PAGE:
8th January 2018

Are you a good coach?

How well does your manager coach you?  And how good a coach are you?

Very few people use coaching skills intuitively. It’s much easier to tell or instruct others to do things, or to point out when they are doing something wrong. And it’s easy to think we are ‘coaching’ when in fact, we are not.  It’s important to be mindful of the impact of our communications and to consciously choose when to coach.

Coaching isn’t mysterious or necessarily difficult - but it does have to be conscious and intentional. For it to be effective, we all need to think about when and how we coach. Focusing on key practical insights rather than getting bogged down in the theory can help make coaching more accessible and relevant to everyday work situations.  For example, when discussing a project with a member of your team and planning how to get your colleague to explore all the issues, or seizing ad hoc opportunities to ask a coaching question when someone comes to you for help.

Intention lies at the heart of effective coaching.  Do you want the other person to be able to think through a problem or task? Do you want to encourage them to explore options and decide for themselves which is the best way to proceed? Or are you more interested in getting your own solution implemented? There’s nothing wrong with the latter and sometimes instructing others to do it ‘your way’ is what the situation demands.  But when you intend to coach, you need to take a different approach.  And you need to do it consciously.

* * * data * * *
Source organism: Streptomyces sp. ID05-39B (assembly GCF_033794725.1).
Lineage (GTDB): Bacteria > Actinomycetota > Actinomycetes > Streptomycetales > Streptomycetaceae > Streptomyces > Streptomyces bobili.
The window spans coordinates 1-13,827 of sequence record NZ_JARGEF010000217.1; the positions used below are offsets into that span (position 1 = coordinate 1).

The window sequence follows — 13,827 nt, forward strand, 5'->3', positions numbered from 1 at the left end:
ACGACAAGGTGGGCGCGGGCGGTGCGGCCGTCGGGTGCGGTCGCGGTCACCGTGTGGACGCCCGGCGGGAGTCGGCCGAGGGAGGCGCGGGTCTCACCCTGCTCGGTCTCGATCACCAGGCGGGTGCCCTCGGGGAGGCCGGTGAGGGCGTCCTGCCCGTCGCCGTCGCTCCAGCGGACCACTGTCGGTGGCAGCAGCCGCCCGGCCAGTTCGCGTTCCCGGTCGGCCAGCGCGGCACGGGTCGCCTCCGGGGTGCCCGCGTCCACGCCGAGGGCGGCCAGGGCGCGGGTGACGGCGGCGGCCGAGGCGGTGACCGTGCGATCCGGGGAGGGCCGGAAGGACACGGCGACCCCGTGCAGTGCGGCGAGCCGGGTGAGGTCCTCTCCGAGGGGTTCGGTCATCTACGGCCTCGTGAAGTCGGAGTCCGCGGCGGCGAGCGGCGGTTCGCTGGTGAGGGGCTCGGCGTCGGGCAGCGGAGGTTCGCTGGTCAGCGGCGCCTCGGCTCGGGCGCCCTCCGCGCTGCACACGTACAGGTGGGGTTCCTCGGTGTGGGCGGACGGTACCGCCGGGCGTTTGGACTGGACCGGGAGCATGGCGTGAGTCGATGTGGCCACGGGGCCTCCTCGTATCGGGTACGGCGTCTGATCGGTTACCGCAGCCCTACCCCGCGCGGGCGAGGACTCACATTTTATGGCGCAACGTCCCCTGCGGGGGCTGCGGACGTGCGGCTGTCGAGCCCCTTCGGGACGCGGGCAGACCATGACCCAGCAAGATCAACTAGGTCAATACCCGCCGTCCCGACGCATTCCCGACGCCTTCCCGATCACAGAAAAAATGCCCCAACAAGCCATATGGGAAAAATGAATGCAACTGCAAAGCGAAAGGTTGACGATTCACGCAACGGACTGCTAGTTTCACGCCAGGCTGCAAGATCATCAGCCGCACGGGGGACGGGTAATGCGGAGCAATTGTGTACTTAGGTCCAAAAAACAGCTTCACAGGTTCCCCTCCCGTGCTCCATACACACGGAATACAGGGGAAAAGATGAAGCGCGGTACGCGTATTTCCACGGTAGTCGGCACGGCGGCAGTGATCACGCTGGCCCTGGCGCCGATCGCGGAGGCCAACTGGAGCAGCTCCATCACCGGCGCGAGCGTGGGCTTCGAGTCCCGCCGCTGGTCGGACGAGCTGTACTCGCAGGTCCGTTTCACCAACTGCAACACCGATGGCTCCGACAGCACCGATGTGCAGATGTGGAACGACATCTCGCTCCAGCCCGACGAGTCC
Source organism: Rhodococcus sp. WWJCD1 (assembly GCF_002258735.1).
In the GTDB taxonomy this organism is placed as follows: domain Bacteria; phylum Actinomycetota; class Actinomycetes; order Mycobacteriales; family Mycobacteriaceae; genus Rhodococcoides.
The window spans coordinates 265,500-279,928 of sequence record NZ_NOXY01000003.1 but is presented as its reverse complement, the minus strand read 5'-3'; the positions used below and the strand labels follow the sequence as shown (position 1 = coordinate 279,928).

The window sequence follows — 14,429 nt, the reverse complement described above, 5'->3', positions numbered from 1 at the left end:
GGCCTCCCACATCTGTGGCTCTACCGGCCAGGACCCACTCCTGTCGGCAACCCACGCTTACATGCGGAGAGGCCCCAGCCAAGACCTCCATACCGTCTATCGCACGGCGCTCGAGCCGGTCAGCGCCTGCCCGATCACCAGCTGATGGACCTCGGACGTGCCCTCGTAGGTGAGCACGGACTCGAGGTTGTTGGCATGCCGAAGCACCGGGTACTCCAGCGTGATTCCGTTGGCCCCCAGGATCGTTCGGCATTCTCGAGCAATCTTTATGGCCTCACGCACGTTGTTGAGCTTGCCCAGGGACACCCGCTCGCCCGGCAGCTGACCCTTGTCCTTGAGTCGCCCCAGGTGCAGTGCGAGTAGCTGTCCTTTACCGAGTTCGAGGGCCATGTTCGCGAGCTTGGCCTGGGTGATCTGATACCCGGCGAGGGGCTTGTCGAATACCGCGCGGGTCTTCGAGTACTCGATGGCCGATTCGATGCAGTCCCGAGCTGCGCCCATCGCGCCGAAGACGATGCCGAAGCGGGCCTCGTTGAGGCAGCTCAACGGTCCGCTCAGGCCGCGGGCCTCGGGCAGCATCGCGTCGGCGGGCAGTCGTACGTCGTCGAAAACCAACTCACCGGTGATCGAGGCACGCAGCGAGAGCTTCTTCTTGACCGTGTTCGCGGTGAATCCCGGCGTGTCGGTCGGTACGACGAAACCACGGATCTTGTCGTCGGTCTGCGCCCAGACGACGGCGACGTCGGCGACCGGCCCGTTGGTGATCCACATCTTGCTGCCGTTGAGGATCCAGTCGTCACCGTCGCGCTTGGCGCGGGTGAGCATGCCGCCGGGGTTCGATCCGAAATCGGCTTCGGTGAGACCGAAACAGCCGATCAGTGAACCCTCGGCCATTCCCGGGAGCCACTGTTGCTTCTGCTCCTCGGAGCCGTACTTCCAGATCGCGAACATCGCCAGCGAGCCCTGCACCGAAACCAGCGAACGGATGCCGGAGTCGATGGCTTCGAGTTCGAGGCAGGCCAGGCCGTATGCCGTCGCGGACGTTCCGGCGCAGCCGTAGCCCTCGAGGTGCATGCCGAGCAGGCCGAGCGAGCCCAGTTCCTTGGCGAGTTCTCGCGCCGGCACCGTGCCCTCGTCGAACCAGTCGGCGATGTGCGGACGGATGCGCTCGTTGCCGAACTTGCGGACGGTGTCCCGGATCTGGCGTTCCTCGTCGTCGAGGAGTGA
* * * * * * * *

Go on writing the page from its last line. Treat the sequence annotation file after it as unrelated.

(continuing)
Coaching questions

Coaching questions are your most powerful tool for making a difference to the way your people think. Using questions to encourage someone else to think for themselves simply means choosing to the right kind of questions.

Divergent questions

The next time someone comes to you with a problem they want solved or a challenge they need to overcome, try asking them divergent questions to open up their line of thinking instead of giving them your views. It’s very tempting to want to share your opinion and experience. But if your intention is to coach the other person, try to resist this urge!

Start with questions to help them clarify the problem or situation. Questions like, ‘Describe the problem to me?’ or, ‘What exactly do you want to achieve?’ are good examples.

If the problem or task is a complex one, it can be useful to break it down into manageable chunks to promote clear thinking. Questions like, ‘What would you say are the important issues here?’ or, ‘How can this be broken down into individual steps?’ help the other person to think logically.

Divergent questions can then be used to multiply the range of possible options or solutions for consideration. ‘What other solutions might there be?’, ‘What haven’t you considered yet?’, ‘If that wasn’t possible, what else could you do?’

 are examples of divergent questions which help the person you are coaching consider a wider range of possibilities.

Convergent questions

To evaluate the generated options, you need to ask more convergent questions to encourage the other person to narrow down the best course of action. ‘How long will that take?’, ‘Do you have the necessary resources?’, for example.  And finally, you need to ensure you include a question about timelines and deadlines, ‘When will you do it by?’, or ‘When would you like to review progress?’. This keeps everything on track.